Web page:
Student reflections

“I feel good when my family learn with me how to speak English. And I learn Samoan from them.”
“I learned new words in my language an[d] then I learn English.”
“I learn more Arabic. Because my mum know[s] what I learn at school.”

Weaving parents' background knowledge into initial plurilingual strategies helped to normalise home languages in the classroom and was very engaging for students. Learning English was the main focus, but the students were eager to learn more of their home language.

Further resources

Brochures and posters are available in different languages to promote the benefits of bilingualism and provide strategies for families to use their home language to support learning.

Working with education support staff

Teacher: Michelle Andrews, Preston North East Primary School
Class type: EAL students, withdrawal class
Ages: 9 to 11 years old

Languages: Tagalog, Somali, Mandarin, Telugu, Malayalam, Arabic, Vietnamese
EAL curriculum levels: B1 to B3

Michelle worked with small withdrawal groups of EAL students. She supported her students' learning by giving education support staff an active role in the classroom. She wrote a shared text on the whiteboard, and then invited a teaching assistant to her class. The teaching assistant then wrote underneath in a different language, and talked about similarities and differences between the two languages. She did this with Somali, Vietnamese and Arabic.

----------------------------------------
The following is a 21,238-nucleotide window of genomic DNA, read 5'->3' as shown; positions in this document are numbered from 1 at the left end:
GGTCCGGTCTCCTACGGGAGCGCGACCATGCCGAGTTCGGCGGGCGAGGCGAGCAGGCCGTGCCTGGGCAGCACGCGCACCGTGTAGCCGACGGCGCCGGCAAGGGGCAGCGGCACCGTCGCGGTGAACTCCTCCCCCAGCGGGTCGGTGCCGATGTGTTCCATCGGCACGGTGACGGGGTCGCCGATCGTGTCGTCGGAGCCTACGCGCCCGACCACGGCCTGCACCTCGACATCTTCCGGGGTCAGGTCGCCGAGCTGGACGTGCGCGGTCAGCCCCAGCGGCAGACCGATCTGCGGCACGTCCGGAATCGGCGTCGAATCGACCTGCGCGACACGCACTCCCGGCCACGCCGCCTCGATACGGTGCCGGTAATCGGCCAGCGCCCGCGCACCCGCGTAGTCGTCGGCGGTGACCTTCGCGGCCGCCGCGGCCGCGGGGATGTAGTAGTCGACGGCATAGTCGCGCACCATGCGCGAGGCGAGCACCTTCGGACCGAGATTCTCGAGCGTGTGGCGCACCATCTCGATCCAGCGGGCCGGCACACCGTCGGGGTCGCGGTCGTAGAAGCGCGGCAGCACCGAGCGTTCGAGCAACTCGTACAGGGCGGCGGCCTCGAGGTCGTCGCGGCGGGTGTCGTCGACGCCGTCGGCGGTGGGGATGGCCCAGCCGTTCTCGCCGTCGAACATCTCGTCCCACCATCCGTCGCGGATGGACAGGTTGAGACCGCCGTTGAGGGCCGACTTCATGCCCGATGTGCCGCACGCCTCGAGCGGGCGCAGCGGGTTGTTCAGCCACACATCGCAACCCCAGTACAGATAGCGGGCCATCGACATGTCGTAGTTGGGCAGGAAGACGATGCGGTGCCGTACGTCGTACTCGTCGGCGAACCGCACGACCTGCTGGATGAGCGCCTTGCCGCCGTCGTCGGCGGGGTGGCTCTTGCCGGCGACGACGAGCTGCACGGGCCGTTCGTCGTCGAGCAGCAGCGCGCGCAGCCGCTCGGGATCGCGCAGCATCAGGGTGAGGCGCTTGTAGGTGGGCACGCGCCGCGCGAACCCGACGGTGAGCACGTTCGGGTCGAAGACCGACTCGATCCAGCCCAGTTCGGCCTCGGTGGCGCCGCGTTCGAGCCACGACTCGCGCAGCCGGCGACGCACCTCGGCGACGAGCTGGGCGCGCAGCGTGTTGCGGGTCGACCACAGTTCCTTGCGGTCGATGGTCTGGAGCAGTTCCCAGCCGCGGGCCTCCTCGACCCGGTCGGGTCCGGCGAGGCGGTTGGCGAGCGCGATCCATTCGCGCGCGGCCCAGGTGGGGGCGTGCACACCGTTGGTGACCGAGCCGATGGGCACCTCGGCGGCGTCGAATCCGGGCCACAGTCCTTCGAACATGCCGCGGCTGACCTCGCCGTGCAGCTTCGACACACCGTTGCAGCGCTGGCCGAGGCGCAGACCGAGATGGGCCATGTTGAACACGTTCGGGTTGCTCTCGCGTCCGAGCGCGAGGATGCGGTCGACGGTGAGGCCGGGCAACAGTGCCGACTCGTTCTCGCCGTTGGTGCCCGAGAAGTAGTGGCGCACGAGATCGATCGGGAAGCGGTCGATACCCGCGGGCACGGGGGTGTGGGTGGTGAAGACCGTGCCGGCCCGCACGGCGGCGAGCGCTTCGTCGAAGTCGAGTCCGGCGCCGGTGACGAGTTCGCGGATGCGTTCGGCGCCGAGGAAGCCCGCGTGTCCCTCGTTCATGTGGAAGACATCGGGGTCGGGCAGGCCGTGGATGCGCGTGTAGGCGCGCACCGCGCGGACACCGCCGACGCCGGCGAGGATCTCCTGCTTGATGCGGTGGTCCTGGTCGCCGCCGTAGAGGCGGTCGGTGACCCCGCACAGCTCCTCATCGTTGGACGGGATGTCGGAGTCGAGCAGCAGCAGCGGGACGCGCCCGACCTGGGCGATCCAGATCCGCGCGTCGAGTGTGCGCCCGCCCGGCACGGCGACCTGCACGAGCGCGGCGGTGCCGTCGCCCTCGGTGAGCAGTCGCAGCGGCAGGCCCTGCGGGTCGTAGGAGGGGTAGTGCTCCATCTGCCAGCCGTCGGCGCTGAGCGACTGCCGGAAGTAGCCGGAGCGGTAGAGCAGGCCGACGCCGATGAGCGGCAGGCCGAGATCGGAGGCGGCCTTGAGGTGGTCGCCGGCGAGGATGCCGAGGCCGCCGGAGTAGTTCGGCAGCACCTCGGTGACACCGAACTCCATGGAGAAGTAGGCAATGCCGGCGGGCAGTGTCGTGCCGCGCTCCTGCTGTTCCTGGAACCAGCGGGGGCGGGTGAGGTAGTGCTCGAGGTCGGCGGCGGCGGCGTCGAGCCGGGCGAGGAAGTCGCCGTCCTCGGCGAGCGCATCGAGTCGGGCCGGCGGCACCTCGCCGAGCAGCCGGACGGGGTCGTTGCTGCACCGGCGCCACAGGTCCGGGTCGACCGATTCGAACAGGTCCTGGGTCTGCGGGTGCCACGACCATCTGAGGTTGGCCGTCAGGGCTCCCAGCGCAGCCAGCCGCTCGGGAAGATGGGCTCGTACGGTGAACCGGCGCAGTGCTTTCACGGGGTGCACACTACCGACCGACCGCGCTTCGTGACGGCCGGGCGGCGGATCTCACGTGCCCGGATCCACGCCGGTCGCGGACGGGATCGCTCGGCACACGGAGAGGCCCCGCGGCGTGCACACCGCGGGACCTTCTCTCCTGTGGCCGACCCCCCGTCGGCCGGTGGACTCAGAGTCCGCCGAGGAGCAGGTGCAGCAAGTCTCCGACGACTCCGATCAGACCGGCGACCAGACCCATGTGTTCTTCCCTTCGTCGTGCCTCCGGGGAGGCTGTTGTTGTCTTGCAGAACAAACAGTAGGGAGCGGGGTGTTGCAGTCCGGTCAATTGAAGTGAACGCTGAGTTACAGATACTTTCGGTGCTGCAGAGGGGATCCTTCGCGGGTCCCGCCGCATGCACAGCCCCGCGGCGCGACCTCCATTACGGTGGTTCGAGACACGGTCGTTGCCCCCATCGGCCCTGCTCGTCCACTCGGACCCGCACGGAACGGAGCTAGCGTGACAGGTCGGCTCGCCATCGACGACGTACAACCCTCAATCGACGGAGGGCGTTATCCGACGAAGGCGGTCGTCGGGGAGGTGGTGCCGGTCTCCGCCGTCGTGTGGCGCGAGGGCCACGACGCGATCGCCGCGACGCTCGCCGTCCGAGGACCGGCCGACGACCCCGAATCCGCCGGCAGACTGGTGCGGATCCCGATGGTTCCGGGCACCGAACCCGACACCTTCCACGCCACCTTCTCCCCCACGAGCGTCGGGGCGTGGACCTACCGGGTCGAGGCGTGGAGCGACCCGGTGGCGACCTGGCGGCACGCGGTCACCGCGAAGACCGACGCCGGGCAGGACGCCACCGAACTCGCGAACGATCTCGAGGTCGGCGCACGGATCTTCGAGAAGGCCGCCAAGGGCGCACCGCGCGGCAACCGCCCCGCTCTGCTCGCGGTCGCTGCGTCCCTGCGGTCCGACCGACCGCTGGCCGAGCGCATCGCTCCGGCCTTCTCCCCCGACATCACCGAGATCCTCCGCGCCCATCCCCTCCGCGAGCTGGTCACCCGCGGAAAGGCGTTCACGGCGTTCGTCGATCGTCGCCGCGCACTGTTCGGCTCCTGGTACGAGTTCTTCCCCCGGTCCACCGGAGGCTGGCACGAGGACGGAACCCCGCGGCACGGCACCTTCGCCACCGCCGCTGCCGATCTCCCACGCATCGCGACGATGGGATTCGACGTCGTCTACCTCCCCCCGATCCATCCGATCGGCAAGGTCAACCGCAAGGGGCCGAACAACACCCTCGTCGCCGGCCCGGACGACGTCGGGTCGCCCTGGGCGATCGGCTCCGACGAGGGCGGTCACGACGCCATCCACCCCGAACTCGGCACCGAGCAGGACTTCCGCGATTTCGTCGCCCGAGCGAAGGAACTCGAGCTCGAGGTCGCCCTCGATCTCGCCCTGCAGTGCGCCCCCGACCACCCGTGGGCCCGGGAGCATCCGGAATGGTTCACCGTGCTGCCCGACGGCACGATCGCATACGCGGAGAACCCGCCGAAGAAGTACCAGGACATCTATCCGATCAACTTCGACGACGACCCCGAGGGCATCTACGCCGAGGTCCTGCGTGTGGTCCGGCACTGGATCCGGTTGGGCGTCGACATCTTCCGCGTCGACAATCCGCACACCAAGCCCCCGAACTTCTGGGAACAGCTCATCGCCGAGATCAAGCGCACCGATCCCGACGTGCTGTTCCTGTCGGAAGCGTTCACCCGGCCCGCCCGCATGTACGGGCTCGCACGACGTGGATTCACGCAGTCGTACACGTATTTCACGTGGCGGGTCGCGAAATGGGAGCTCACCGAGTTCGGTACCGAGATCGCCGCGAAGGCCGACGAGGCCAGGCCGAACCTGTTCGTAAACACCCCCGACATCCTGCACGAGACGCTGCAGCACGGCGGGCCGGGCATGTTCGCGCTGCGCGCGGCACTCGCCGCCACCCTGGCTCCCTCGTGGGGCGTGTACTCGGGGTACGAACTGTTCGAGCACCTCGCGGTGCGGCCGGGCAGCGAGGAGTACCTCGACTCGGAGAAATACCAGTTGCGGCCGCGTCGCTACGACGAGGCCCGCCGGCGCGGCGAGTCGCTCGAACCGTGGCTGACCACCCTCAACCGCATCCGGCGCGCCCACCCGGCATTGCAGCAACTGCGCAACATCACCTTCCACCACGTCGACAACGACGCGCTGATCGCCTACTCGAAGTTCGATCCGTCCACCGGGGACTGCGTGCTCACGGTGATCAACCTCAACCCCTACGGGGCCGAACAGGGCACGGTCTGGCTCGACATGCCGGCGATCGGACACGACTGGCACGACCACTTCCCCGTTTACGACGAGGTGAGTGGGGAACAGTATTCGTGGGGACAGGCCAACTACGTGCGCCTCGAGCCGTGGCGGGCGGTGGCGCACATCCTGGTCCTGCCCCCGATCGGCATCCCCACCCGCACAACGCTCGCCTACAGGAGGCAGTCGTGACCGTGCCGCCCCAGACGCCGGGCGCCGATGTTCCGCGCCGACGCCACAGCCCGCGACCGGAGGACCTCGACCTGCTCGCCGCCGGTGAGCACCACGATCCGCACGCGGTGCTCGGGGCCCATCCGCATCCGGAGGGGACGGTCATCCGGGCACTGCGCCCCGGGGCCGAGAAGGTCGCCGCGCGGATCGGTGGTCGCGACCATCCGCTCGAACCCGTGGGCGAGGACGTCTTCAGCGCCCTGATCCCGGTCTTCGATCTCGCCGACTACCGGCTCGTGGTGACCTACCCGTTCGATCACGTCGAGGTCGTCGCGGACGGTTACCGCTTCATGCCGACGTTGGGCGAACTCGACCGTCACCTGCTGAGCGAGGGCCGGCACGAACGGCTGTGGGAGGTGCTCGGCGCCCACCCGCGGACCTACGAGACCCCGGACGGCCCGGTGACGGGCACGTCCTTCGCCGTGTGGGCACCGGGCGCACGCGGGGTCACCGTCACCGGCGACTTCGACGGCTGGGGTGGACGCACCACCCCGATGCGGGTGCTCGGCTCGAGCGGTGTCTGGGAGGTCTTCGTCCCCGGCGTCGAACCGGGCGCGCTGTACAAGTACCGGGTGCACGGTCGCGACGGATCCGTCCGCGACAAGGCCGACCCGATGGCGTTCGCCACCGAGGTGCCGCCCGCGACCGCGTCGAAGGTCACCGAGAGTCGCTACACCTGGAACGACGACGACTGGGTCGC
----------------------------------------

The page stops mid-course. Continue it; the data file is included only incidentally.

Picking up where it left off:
"It was a fabulous chance for teaching assistants to talk about how things work in different languages. For example, in the Somali language, you need a helper word with each of the verbs and even though it's not exactly the same helper word with each verb, the students got to recognise it. We'd say, "Where's the process in this sentence?" and they go, "There it is because that's the helper word."

The teaching assistants were very happy to be asked to provide this kind of support in the classroom, and the students who shared the home language were particularly excited. Parents could also be invited into the classroom to provide the same kind of support for their home language.